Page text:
Targeted proteomics identifies proteomic signatures in liquid-biopsies of the endometrium to diagnose endometrial cancer and assist in the prediction of the optimal surgical treatment.
- Discovery Proteomics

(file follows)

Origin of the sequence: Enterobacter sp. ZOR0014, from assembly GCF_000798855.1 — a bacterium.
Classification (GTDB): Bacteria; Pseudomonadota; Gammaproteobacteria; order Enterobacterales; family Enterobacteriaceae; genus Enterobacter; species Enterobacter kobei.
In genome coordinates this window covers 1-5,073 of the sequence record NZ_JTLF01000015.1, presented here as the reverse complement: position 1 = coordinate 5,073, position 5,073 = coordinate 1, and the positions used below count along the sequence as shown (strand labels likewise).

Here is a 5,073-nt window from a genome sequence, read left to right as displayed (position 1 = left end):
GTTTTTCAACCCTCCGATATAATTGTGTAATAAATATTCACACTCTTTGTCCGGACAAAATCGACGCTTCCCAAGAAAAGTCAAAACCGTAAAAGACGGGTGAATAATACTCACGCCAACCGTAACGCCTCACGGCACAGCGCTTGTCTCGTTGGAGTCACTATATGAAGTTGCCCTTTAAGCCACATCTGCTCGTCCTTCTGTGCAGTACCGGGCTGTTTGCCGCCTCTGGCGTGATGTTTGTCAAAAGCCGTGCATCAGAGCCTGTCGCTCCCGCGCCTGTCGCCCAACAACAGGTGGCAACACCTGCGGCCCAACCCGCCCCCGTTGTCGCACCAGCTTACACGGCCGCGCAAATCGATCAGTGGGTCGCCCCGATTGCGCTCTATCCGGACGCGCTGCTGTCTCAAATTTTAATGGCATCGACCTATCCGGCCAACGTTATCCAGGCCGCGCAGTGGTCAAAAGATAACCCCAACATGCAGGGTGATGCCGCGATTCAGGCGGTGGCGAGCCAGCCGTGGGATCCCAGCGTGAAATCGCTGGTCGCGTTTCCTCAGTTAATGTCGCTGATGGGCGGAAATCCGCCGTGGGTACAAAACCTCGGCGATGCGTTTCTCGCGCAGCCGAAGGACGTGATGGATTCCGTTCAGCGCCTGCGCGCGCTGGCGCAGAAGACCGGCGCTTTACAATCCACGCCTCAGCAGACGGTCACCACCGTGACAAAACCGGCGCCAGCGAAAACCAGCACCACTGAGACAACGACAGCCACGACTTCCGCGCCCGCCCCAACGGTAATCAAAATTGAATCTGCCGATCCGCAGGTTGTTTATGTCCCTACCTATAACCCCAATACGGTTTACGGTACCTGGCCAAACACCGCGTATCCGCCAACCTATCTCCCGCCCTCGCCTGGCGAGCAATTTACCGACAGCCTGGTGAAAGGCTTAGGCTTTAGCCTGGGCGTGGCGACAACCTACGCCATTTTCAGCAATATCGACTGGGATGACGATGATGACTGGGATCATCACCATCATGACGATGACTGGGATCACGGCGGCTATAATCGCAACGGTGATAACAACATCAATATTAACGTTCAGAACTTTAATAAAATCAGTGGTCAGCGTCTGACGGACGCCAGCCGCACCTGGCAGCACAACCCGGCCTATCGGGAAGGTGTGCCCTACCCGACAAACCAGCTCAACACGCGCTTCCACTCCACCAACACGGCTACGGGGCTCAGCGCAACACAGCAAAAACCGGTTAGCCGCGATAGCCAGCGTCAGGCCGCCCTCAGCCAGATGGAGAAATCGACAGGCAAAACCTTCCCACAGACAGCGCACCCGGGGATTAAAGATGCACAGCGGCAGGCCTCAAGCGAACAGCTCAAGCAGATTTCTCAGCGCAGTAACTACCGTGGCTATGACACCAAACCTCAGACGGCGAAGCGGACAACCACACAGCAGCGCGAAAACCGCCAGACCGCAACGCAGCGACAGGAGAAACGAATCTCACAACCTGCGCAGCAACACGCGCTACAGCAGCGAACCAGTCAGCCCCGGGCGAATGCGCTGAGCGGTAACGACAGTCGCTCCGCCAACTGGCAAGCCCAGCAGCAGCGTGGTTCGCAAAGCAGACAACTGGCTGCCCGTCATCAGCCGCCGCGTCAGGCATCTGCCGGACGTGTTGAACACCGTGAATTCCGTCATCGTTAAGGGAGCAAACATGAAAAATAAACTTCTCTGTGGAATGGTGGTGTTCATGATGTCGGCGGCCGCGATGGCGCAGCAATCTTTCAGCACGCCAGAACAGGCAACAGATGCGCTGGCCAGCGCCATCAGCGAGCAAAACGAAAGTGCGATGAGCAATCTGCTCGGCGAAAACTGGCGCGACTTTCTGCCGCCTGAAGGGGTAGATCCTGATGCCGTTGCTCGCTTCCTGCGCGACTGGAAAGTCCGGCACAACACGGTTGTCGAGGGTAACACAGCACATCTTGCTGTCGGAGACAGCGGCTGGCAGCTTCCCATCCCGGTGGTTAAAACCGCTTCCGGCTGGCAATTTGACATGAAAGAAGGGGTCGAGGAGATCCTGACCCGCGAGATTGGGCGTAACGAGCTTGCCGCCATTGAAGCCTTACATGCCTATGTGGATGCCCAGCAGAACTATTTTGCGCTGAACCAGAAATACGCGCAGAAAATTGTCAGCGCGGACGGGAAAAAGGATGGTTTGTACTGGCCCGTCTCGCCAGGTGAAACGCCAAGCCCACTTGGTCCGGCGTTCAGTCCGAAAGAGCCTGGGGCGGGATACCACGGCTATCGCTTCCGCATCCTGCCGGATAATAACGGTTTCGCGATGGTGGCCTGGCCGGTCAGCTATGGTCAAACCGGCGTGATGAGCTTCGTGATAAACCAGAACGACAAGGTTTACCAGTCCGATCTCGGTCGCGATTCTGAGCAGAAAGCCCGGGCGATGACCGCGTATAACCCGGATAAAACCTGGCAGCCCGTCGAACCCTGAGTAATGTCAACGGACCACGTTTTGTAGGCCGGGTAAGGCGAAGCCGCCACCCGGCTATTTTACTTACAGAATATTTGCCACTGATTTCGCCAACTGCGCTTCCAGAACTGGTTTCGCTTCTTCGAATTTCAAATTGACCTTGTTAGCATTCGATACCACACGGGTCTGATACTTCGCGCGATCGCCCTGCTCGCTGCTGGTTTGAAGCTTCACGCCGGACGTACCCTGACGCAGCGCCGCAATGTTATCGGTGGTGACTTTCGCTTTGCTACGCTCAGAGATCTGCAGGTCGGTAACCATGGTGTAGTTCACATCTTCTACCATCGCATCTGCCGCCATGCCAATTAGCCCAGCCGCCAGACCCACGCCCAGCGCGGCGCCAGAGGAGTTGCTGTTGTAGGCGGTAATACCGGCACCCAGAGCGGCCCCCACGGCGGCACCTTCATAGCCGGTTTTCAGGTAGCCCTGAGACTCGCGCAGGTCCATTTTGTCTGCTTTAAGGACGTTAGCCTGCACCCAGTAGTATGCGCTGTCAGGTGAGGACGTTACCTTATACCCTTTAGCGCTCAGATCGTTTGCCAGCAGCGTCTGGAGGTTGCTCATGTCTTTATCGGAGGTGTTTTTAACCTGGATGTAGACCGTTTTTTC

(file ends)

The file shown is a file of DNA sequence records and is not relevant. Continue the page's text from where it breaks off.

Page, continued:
PURPOSE: Endometrial cancer (EC) diagnosis relies on the observation of tumor cells in endometrial biopsies obtained by aspiration i.e., uterine aspirates), but it is associated with 22% undiagnosed patients and up to 50% of incorrectly assigned EC histotype and grade. We aimed to identify biomarker signatures in the fluid fraction of these biopsies to overcome these limitations. EXPERIMENTAL DESIGN: The levels of 52 proteins were measured in the fluid fraction of uterine aspirates from 116 patients by LC-PRM, the latest generation of targeted mass-spectrometry acquisition. A logistic regression model was used to assess the power of protein panels to differentiate between EC and non-EC patients and between EC histological subtypes. The robustness of the panels was assessed by the "leave-one-out" cross-validation procedure performed within the same cohort of patients and an independent cohort of 38 patients. RESULTS: The levels of 28 proteins were significantly higher in EC patients (n=69) compared to controls (n=47). The combination of MMP9 and KPYM exhibited 94% sensitivity and 87% specificity for detecting EC cases. This panel perfectly complemented the standard diagnosis, achieving 100% of correct diagnosis in this dataset. Nine proteins were significantly increased in endometrioid EC (n=49) compared to serous EC (n=20). The combination of CTNB1, XPO2 and CAPG achieved 95% sensitivity and 96% specificity for the discrimination of these subtypes. CONCLUSIONS: We developed two uterine aspirate-based signatures to diagnose EC and classify tumors in the most prevalent histological subtypes. This will improve diagnosis and assist in the prediction of the optimal surgical treatment.